Note: For solar thermal, unlike solar PV, production of solar energy and usage of that energy doesn’t necessarily match. For this example, I’ll assume it does.

Geothermal: $27,000 / 13,478 kWh equivalent = 2. You must invest $2 in year 1 to get 1kWh of energy production.

We’ll assume the heat pump is only heating, to make the calculation more simple and keeping in mind that our ratio of dollars invested to energy produced will be a little larger, if we considered cooling.
63 MBTU average heating load
Avg COP of 3.75 (this is important, because lower efficiency will increase the tonnage needed for the same btu’s delivered, all else equal)
3 Ton system
9k ton X 3 tons = 27k
Energy Produced = 63 M BTU –> Let’s convert BTU to kWh equivalant
63 M BTU = 18,463 kWH (Remember that 1kWh = 3,412 BTUs. Thus long calc is 63MBTU = 630 Therms (10 therms = 1MMBTU) 630 therms = 63,000,000 BTUS divide by 3,412 = 18,464)
Many will point out that geothermal uses energy (in pumps and fans) to produce more energy, which is true. However, we want to find out what EXTRA energy that was created by the system, this is the renewable part. With an average COP of 3.75 it means that 3.75 units of energy was created for every equivalivent energy put into the system.
3.75 means we need to reduce the energy produced by 26.66% (1 / 3.75) to find the amount that was produced by the system.
18,464 X 73% = 13,478 kWh equivalent produced
27k installed costs gross / 13,478 kWh = 2 in equivalent energy produced. Which means, that for you must invest $2 in year 1 to get 1kWh of energy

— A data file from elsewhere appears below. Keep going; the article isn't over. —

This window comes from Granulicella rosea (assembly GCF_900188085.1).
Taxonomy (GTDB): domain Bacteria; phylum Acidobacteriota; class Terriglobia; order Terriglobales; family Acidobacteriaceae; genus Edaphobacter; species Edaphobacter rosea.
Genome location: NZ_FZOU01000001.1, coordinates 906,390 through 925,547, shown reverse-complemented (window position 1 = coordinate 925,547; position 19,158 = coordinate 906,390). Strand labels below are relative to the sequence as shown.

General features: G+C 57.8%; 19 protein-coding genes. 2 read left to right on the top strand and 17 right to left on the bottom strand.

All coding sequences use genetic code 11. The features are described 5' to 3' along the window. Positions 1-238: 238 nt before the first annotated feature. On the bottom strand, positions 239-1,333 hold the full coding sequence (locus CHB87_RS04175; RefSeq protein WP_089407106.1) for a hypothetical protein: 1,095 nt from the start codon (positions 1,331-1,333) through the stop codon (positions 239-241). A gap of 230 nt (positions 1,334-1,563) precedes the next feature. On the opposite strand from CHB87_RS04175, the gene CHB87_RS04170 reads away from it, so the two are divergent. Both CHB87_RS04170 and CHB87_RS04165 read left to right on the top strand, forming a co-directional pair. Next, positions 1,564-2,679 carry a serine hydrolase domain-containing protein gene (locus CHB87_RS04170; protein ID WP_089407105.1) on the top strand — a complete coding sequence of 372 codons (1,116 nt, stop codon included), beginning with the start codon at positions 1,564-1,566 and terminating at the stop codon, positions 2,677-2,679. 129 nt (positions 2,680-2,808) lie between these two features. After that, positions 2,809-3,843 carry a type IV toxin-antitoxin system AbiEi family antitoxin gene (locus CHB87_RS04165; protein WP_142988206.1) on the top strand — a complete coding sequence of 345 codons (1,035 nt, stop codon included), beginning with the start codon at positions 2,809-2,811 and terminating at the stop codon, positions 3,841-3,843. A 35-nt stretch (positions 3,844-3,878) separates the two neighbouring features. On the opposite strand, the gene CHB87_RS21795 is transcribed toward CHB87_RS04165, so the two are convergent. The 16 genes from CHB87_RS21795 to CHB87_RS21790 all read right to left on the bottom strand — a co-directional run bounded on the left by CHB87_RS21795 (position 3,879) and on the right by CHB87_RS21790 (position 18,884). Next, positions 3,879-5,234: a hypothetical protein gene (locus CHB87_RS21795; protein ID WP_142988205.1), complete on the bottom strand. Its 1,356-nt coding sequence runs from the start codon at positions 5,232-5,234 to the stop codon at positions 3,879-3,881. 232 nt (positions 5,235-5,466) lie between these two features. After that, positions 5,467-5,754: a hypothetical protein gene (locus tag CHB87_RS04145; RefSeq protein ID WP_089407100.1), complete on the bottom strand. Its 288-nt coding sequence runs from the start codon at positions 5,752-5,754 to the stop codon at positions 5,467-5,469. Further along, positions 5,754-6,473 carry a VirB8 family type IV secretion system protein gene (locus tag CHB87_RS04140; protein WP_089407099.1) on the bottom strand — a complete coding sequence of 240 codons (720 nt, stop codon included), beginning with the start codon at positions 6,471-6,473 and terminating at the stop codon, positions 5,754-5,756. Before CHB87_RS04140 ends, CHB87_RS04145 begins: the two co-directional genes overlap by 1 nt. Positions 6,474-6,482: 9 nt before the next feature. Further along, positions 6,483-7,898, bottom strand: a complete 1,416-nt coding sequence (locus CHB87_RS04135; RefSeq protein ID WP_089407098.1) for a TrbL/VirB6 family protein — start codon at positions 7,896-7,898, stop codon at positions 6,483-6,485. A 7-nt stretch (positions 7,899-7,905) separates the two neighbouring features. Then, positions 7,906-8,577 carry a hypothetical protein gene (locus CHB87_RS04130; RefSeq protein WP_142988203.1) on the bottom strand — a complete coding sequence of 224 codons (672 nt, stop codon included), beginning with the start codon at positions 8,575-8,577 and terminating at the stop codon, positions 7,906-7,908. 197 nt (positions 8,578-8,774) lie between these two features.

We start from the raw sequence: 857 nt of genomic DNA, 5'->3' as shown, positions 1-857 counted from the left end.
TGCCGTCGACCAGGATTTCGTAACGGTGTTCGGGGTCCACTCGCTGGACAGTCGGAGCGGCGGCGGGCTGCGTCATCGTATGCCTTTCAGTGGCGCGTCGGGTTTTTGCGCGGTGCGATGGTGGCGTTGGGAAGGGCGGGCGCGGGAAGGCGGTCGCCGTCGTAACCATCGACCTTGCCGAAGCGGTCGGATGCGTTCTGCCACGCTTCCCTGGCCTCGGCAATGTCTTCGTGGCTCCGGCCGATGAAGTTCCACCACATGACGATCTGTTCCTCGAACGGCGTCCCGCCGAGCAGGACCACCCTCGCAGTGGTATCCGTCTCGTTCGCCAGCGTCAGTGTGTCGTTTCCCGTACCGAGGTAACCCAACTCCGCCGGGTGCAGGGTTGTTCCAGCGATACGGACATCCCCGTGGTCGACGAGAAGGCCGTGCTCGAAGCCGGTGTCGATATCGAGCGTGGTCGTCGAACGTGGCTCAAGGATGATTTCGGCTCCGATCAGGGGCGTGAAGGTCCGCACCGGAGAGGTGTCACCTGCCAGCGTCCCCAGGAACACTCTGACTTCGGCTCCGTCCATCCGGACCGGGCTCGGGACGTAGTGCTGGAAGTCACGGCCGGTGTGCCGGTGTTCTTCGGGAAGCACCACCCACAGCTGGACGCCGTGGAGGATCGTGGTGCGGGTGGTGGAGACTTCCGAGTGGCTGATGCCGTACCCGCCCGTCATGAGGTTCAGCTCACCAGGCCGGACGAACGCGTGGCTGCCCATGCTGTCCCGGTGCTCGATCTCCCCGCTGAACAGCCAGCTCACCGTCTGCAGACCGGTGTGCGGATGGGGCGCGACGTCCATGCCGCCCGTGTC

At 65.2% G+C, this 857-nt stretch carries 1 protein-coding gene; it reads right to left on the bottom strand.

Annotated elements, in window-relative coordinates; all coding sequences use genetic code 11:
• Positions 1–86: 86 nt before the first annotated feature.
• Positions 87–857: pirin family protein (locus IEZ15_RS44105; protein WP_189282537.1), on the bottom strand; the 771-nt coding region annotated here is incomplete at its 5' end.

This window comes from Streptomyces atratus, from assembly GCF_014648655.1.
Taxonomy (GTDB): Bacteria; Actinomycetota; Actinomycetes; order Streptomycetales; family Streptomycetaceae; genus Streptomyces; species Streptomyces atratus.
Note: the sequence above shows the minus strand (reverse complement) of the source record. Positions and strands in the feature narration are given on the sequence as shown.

Here is our conclusion about gross installed costs and energy produced: 

Solar PV: $25,000 /  6,843 kWH
Solar Thermal: 8,000k / 4,982 kWh
Geothermal: 27k installed costs gross / 13,478 kWh

A few things to note about the sample examples

PV: $5 a watt is average and there are much higher installed costs.
Thermal – Production of modules and usage don’t necessarily match. Also, assumptions around water usage are not accurate. ~8k is also for a great site and a well trained crew. It’s common to see $10k+ projects.
Geothermal – Only assumed it was heating. Assuming 72 set point and 62MMBTU needed to heat the home. 3.75 COP also impact the energy produced from that invested cash. Higher COP = greater output, all else equal, per dollar invested.
As we’ll discuss in section 3, site characteristics can change the analysis of any one of these by making some technologies, cheaper or non-available in certain areas.


Finance 101 for Renewable Energy Professionals

Understanding finance is required to sell renewable energy projects. It’s needed to communicate the value of both residential and commercial projects, and for all types of technologies: solar PV, solar hot water, and geothermal heat pumps.
The reason financial metrics are important is that all of these technologies are financial investments.  Thus, you must be able to communicate the financial value of the system to the client and ‘payback period’ does not do this. I repeat, don’t use ‘payback period’, and we’ll talk about why later.